93pc injectable syringes unnecessarily reused on patients in Pakistan: seminar
Ziauddin University organized a seminar on “Injection Safety” in collaboration with Pakistan Society for the Study of Liver Disease (PSSLD)
Karachi: Unsafe injections account for most of the infections rampant in our society, putting patients and healthcare providers at risk of infectious and non-infectious adverse events”, Dr Nida Hussain, Pro-Chancellor of Ziauddin University said while addressing a seminar.
Speaking at a seminar on “Injection Safety” organized by Ziauddin University in collaboration with the Pakistan Society for the Study of Liver Disease (PSSLD), she stressed the need to educate masses regarding the hazards of unsafe injections.
President, PSSLD, Prof Dr Masood Siddiq underscored the magnitude of this problem in Pakistan. He said that in Pakistan the average person receives 8-13 injections per year of which more than 90% are avoidable and remain non-essential. Unnecessary injections and IV drips prepared in unhygienic conditions are becoming the major cause of the spread of Hepatitis B, Hepatitis C, and HIV.
“It was reported that 59% of syringes were dumped into general waste and not properly disposed of in healthcare waste. Scavengers seeking valuable things from the waste are at high risk of receiving needle stick injuries from contaminated needles”, Dr Masood exclaimed.
–Clean needles, contaminated syringes–
Vice President PSSLD, Prof Zaigham Abbas, Head of Gastroenterology Department, Ziauddin University discussed the injection safety and safe practices for giving injections, drawing blood and doing lancet procedures. He stressed on the need that the procedures shouldn’t harm the recipients and should not result in the exposure to any avoidable risk and should not result in waste which is dangerous for other people.
“The same syringes should not be used in more than one patient even if the needle is changed. Multi-dose vials should be avoided when possible”, he further added.
“In Pakistan, more than 90% injections with syringes reused on more than one patient. Pakistanis receive the highest number of injections per person, annually. That also between 8.2 – 8.5 injections.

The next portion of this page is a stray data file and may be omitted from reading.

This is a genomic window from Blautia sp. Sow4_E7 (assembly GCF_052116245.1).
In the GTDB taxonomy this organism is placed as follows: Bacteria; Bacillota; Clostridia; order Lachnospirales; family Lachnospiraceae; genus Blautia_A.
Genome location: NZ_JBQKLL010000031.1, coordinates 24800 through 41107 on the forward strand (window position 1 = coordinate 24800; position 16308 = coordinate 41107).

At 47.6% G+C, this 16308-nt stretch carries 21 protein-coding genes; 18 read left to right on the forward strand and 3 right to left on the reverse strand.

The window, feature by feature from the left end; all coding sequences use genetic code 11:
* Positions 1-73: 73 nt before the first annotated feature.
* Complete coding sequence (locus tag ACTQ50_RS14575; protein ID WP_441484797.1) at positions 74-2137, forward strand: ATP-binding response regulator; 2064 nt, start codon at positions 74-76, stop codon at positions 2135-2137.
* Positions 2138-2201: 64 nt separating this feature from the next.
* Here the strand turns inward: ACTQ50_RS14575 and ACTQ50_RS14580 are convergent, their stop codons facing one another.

In Eastern Mediterranean Region, almost 12 million people in Pakistan suffer from hepatitis B or C. Each year brings about 150,000 new cases”, said Dr. Minhaj Qidwai, CEO Sindh Health Care Commission.
Dr Qidwai disclosed that during the inspections of Sindh Health Care Commission in different hospitals, clinics, laboratories & diagnostics we have found a lot of shocking irregularities including expired medicines and supplies in pharmacies, poor Infection control and waste management, lack of awareness about quality and standards as well as lack of trained professionals.
Founding-President PSSLD and Associate Dean, Aga Khan University Hospital, Prof. Wasim Jafri, whilst sharing WHO’s guidelines about injection safety said that Safe injection practices are part of standard precautions aimed at basic level for patient safety and provider protection as defined by the World Health Organization.
A safe injection does not harm the recipient and doesn’t expose the provider to any avoidable risk.
The panelists highlighted that 93% injections have been used unnecessarily whereas, 75-94% injection equipment was found reused and 12% injections provided with used syringes in public sector settings.
There is a huge burden of reuse and sharing of syringes across the country. We need to create awareness among healthcare workers and the community. It will lead to a significant reduction in the burden of needle transmitted viral diseases.
Seminar was chaired by Prof. Shahab Abid, Chief Gastroenterology, Aga Khan University, Prof. Dr. Rukhsana Sattar, Fazaia Ruth Pfau Medical College and Prof Uzma Ghori, Associate Dean Ziauddin University.